In assembly, the conductive plate 22 has a diameter approximately equal to the diameter of the groove 74 and when inserted therein forms a seal therewith. The conductive plate 22 is inserted so that the connector contact body 26 extends into the opening 46 of the rear wall 44. The sponge 32 is then inserted into the groove 66 with the edge of the sponge abutting the interior surface of side wall 42. As can be seen in FIG. 4, when the sponge 32 is immersed in a liquid enabling the sponge to be conductive, the ends of the sponge adjacent the side wall tend to fill the groove 66 intermediate the parallel walls 54 and 64 of the lip 48 and the flange 62, respectively. The angular configuration of surfaces 54 and 64 is normally chosen to be parallel to the front surface of the conductive sponge as it extends beyond the front of the lip surface 52. The rear surface of the sponge 78 when immersed in a liquid expands to that it is juxtaposed with an outwardly bowed portion of the conductive plate second side surface 80. The groove 66 is thus designed to secure the sponge 32 in the retaining ring 18 while both dry and wet. Electrical signals which are connected through the lead 16 to the conductive plate through the connector can be transmitted through the conductive sponge to the surface of a body. Simultaneously, the seal formed by the conductive plate in the groove 74 separates the wet and dry portion of the electrode structure. Further, the rear opening 46 in the end wall 44 enables moisture adjacent to the electrical connector 23 to be removed by ventilation.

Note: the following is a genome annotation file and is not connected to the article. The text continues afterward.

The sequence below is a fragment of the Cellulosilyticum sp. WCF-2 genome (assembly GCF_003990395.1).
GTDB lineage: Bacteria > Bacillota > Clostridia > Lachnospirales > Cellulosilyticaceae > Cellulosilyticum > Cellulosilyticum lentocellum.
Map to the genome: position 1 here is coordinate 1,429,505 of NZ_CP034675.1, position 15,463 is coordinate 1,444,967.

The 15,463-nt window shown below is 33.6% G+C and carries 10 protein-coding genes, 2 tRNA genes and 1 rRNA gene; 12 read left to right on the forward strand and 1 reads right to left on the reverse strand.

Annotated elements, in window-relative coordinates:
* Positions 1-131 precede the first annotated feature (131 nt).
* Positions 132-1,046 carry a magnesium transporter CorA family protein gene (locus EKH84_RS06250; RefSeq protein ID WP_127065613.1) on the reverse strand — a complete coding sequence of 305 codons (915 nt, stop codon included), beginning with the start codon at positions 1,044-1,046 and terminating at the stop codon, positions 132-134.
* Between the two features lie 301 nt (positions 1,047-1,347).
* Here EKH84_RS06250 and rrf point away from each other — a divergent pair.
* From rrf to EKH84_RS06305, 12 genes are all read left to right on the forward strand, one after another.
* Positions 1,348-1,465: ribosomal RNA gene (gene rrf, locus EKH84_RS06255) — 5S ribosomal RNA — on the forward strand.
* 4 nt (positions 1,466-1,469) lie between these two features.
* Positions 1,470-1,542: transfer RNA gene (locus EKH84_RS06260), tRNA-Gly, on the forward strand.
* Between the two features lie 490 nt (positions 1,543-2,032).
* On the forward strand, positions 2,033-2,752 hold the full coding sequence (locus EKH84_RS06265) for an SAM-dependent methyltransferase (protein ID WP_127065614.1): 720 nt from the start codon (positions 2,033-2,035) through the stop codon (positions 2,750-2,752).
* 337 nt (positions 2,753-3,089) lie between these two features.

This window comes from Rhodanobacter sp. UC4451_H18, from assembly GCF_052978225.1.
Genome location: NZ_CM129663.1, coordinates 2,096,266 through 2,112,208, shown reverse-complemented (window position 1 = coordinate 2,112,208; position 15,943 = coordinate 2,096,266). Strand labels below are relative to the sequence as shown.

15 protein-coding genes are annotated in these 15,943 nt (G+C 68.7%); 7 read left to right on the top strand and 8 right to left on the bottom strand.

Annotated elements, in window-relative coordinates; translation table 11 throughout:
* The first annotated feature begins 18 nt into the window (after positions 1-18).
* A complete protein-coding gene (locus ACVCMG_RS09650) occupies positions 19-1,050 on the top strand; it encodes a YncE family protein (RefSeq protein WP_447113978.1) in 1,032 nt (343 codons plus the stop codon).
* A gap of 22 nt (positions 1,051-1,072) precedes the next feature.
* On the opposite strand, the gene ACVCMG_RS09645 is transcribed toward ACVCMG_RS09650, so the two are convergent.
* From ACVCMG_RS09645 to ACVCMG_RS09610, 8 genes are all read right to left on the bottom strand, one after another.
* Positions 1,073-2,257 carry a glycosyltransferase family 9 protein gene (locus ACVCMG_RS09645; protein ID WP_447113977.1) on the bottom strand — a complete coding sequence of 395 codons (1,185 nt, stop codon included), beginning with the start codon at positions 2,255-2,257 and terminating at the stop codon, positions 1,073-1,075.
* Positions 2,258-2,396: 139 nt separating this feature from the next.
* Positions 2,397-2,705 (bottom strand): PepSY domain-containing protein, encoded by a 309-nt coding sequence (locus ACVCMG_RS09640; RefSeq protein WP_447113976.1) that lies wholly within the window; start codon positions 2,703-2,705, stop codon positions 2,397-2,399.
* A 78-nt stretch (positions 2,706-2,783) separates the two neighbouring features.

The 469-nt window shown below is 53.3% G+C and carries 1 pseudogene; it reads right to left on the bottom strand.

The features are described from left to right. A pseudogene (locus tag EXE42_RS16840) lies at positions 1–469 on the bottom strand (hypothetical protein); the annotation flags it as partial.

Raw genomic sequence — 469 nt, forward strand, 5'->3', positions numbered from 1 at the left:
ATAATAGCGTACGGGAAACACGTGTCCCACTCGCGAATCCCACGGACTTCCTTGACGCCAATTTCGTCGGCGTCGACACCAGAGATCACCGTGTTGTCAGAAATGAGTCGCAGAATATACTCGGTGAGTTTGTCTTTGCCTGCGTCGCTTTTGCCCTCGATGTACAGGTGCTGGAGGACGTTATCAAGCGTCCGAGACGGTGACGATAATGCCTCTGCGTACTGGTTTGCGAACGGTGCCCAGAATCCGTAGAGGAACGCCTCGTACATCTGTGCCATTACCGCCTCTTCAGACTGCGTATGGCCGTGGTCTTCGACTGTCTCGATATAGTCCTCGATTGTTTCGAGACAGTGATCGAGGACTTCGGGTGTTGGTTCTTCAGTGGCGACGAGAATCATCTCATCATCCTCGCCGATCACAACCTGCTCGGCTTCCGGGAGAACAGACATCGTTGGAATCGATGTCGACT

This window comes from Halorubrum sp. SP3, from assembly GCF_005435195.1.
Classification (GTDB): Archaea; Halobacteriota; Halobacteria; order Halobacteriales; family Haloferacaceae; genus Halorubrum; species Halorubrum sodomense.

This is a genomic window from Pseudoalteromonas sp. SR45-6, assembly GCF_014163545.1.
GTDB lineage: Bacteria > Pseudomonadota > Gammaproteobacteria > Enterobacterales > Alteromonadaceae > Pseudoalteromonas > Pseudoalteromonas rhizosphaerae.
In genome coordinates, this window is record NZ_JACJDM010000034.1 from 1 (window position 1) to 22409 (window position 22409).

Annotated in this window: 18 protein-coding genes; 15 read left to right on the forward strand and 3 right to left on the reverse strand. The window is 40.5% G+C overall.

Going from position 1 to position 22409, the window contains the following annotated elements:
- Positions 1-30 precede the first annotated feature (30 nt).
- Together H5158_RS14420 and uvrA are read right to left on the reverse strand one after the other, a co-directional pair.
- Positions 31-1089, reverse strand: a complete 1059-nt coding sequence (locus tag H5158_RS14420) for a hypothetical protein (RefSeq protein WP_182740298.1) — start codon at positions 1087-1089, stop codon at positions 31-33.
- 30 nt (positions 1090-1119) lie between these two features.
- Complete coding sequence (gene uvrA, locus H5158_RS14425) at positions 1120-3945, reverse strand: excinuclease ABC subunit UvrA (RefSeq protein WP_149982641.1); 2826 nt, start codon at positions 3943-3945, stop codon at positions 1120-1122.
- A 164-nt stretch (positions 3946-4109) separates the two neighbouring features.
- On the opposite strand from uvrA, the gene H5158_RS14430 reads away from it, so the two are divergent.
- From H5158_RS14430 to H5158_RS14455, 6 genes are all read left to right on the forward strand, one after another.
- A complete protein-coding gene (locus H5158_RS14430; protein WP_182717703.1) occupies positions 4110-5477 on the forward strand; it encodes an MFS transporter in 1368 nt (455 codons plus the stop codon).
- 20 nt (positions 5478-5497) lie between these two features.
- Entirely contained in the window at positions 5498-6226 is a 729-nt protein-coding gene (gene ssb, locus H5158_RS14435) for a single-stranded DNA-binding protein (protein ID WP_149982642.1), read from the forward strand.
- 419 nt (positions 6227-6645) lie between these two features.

Referring now to FIG. 5, the connector 23 structure is shown in greater detail. The fastener 24 is formed of a ring 82 whose base 28 is soldered to a surface of the conductive plate 22. Upwardly extending prongs 84 extend from the interior edge of the ring 82. The contact body 26 contains a central pin portion 86. An outwardly extending flange 88 tapers from one end of the pin 86 and terminates at an inwardly extending lip 92. After the fastener 24 has been soldered to the plate 22, the contact body is positioned so that the prongs 84 are secured intermediate the flange 88 and the lip 92. The two-piece configuration of the connector enables the fastener 24 to be heated when soldered to the conductive plate, while minimizing damage to the contacting body 26 surface, as it is secured to the fastener after the soldering has been completed.
The lead 16 may contain a conventional socket contact 94. The socket contact 94 is crimped or soldered to one end of the lead 16 enabling electrical signals to be coupled from the transmitter 14 of FIG. 1 when the socket contact 94 is mated with the pin 86 of the connector 23. While the electrode structure has been illustrated as being circular in configuration, it should be noted that the other shapes such as elliptical or rectangular could be used as well.
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|Citing Patent||Filing date||Publication date||Applicant||Title|
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|EP1781166A4 *||Jul 27, 2005||Feb 18, 2009||Zoll Medical Corp||Medical electrode with peripheral edge of conductor sealed from electrolyte|
|U.S. Classification||607/152, 607/153|
|Cooperative Classification||A61N1/0456, A61N1/048, A61N1/0492|
|European Classification||A61N1/04E1N, A61N1/04E2P, A61N1/04E2C|